Further correspondence with the service providers directly and through the Ministry of Education (MoE) has resulted in me being ignored and told they would no longer engage with me. I have engaged with the MoE for months following this experience and my correspondence and meetings are always met with the same answer. The responses I got from the MOE include:
I am sorry you feel your concerns have not been addressed or resolved with the service. All early learning services operate independently of the government, either as commercial businesses or one of the various types of not-for-profit organisations. This independence means that services are responsible for customer engagement and the style in which they communicate with you.
I appreciate that your interaction with the management at this service was not satisfactory and you found this experience upsetting. Many early learning services are private businesses, which means they determine the way in which they communicate with families.
But isn’t it the Ministry’s job to enforce regulations? Regulation 43 requires early services to:
- make all reasonable efforts to ensure that the service provider collaborates with the parents and, where appropriate, the family or whānau of the enrolled children in relation to the learning and development of, and decision making about, those children; and
- obtain information and guidance from agencies with expertise in early childhood learning and development, to the extent necessary, to— (i) support the learning and development of enrolled children; and (ii) work effectively with parents and, where appropriate, family or whānau.
Whether the provision of such poor early learning and care is intentional by service providers because they simply don’t care about the children or out of ignorance doesn’t matter. What matters is that the Ministry of Education allows service providers to provide children with an experience that is not by any definition positive. By doing nothing is the Ministry of Education implicitly endorsing private investor interests over children’s wellbeing? I think it is.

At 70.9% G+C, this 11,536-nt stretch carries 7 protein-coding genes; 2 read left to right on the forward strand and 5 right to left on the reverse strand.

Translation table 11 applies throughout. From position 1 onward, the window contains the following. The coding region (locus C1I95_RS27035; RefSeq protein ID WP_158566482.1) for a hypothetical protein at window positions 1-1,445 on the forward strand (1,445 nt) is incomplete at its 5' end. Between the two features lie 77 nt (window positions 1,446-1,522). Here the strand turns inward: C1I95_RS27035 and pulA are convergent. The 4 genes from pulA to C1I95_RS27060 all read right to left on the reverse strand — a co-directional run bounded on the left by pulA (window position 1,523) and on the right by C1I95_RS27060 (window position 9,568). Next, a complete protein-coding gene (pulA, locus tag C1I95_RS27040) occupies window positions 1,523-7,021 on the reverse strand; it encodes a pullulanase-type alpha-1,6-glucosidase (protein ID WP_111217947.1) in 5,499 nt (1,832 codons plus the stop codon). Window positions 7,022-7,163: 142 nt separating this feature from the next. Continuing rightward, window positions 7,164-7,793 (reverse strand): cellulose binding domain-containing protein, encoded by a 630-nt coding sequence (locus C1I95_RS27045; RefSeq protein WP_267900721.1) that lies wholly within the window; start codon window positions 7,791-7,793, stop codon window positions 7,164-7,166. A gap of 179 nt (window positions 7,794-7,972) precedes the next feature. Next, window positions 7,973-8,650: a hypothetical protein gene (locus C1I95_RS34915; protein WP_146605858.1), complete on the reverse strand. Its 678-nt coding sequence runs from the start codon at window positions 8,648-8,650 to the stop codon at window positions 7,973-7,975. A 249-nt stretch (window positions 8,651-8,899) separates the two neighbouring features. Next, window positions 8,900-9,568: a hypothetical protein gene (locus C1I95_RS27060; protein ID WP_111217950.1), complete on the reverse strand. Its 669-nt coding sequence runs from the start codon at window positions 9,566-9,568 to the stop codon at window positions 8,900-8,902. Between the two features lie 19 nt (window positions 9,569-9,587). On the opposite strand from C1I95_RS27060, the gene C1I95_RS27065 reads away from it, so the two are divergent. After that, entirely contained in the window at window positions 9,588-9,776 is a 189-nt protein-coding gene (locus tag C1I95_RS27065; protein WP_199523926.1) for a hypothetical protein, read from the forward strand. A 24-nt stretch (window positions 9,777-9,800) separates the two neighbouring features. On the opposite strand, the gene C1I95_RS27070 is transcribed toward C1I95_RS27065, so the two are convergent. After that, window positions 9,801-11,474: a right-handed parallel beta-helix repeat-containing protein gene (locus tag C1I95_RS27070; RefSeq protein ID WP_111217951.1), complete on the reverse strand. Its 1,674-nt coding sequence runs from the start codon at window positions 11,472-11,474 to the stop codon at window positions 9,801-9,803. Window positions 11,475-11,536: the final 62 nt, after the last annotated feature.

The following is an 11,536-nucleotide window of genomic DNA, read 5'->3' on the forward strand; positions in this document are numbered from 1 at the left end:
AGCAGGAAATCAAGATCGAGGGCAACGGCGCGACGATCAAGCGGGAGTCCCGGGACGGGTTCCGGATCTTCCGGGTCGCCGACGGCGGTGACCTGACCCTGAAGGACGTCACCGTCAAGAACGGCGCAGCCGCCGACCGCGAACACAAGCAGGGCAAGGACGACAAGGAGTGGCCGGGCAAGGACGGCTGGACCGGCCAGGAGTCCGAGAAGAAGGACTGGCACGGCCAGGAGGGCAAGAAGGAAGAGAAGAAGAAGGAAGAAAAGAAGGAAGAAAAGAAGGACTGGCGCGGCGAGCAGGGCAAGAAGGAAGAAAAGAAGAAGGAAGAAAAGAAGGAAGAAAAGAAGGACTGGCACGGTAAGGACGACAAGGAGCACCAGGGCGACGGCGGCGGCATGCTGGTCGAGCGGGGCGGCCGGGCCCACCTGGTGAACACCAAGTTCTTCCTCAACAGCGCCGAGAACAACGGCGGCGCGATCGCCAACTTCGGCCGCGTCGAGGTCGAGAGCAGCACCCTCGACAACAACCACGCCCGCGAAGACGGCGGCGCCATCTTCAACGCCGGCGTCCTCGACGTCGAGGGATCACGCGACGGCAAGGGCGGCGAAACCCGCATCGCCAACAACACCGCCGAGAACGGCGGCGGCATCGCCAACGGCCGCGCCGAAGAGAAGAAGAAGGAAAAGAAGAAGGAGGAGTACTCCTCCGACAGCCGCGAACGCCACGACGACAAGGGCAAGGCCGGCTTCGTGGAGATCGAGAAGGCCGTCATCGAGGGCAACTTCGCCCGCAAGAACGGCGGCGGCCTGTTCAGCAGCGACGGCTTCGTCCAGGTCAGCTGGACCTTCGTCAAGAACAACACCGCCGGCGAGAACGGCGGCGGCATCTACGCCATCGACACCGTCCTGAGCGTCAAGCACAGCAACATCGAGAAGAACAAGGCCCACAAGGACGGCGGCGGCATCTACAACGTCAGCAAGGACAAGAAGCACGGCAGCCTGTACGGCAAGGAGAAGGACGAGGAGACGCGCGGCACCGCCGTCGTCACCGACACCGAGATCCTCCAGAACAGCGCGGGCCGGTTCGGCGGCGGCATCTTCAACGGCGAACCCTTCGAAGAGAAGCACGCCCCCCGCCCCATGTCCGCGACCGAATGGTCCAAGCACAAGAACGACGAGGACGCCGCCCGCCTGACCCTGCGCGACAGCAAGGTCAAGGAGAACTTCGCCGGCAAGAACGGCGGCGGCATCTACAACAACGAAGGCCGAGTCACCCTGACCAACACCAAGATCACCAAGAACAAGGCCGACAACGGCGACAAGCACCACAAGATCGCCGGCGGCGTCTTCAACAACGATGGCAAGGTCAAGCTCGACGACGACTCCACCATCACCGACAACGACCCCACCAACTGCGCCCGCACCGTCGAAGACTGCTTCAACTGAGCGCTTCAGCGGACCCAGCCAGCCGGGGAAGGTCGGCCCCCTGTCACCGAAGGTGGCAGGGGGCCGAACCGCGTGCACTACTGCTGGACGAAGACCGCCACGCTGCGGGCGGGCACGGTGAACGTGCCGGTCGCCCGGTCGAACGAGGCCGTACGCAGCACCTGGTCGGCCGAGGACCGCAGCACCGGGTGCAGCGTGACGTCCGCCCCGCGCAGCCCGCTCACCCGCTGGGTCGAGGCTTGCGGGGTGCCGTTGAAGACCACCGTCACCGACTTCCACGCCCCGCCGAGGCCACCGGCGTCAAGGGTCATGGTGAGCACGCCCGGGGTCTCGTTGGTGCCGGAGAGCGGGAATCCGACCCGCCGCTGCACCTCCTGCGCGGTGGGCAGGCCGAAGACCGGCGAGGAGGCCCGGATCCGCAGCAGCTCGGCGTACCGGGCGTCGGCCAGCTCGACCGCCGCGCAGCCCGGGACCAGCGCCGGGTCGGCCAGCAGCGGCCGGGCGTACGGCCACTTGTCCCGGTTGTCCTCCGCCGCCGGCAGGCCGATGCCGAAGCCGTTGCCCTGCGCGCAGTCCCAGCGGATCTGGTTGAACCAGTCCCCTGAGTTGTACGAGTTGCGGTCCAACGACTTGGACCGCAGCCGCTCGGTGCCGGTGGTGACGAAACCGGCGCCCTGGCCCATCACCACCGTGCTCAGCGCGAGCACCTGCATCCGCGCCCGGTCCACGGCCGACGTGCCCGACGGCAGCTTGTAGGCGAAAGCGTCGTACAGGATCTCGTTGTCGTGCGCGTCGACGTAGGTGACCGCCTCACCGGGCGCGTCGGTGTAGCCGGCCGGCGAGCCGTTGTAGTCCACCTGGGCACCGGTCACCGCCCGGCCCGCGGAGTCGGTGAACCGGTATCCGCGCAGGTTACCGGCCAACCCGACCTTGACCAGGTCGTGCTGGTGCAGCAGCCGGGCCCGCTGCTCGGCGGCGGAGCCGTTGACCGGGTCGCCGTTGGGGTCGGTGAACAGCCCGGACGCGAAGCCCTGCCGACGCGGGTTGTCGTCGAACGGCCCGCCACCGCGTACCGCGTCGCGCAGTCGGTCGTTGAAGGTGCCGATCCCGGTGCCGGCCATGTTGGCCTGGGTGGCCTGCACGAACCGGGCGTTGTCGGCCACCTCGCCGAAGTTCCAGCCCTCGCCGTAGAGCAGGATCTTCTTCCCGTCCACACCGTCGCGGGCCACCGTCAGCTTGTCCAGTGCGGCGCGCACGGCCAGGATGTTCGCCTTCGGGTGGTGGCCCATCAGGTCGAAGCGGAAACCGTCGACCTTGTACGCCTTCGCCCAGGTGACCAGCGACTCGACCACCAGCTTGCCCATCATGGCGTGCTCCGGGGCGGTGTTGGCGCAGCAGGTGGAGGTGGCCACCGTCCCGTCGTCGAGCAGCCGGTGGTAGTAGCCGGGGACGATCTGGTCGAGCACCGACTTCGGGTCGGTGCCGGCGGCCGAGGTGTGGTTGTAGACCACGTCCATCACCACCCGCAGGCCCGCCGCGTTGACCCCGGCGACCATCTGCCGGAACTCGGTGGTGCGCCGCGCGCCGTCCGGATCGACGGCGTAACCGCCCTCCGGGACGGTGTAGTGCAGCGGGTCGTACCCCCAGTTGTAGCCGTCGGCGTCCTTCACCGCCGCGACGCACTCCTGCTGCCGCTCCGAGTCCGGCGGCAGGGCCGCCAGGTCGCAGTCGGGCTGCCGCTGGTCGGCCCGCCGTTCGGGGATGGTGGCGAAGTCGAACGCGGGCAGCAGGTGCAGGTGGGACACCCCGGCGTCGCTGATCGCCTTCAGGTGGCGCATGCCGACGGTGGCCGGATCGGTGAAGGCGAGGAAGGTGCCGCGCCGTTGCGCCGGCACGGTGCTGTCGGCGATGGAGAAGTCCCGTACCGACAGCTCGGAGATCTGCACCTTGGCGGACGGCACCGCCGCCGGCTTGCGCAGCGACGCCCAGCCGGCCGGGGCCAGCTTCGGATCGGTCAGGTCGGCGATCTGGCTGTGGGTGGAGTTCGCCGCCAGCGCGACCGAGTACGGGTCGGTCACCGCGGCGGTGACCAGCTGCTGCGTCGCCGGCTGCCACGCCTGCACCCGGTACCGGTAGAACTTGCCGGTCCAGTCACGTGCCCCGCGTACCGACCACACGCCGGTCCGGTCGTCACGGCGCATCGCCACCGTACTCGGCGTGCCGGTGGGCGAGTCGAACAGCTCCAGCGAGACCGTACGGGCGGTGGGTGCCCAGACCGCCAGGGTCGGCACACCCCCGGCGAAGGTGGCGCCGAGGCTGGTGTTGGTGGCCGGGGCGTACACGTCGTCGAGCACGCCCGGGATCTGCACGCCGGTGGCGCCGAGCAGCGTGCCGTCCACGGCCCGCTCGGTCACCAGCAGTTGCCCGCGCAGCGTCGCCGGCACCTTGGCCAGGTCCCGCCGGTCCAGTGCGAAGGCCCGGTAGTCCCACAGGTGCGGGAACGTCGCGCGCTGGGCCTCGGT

And here is the kicker. Despite being privately owned the ECEs are still receiving taxpayer funding. In fact, it is widely reported in the news that they are asking for funding provided to them to be increased. I struggle to think of another type of government-funded organisation that is allowed to get away with such an appalling style of engagement, that includes dishing out abuse to their customers and clients.
I would have thought that children and parents are the key stakeholders in ECE for the Ministry of Education when it comes to ECE provision, but keeping the commercial operators happy seems to be more important to them. To hell with a parent that complains about the safety of their child, they can be kicked to the curb, abused and ignored, and the Ministry shows a lack of spine to do anything about this.
We shifted my daughter to a parent-run co-operative education and care centre and it was a breath of fresh air. She has been there a year and she has not once been hurt by another child. It is a comfortable, well lived-in environment where they engage in art, messy play, regular outings and they have visitors doing Zumba and puppet shows for the kids. The teachers have been there forever and look after the kids like they are their own. They always remember things about us like they genuinely care for our family. They have an open-door policy regarding any concerns, feedback or disputes and they manage these in a caring and professional manner. I wish my child had been there right from the start.
I am sure a lot of private centre owners are in it for the right reasons, to provide quality and safe care for our children in a nurturing environment. However, on the flip side of this some owners seem to be in it to simply line their own pockets and the pockets of shareholders. Why would these people be respectful and why should they care about collaborating with parents to support the learning and development of their child when there is always another family willing to pay through the nose who has no idea what the centre and management is really like under the façade it puts up?
As parents we are silenced by the system when things go wrong for our child. It is unsafe to complain. I am speaking up and I am sharing my experience because this silencing needs to be challenged.
The care and learning my daughter experienced fell below the bar of what can be considered acceptable. The treatment I received when making a complaint was frightening. The responses I received from the Ministry show serious gaps in their management of ECE.
I do not want any child or parent to have to experience what we have been put through in the care of a taxpayer-funded ECE service ever again.
What’s your experience as a parent, caregiver or family member with an early childhood service been like?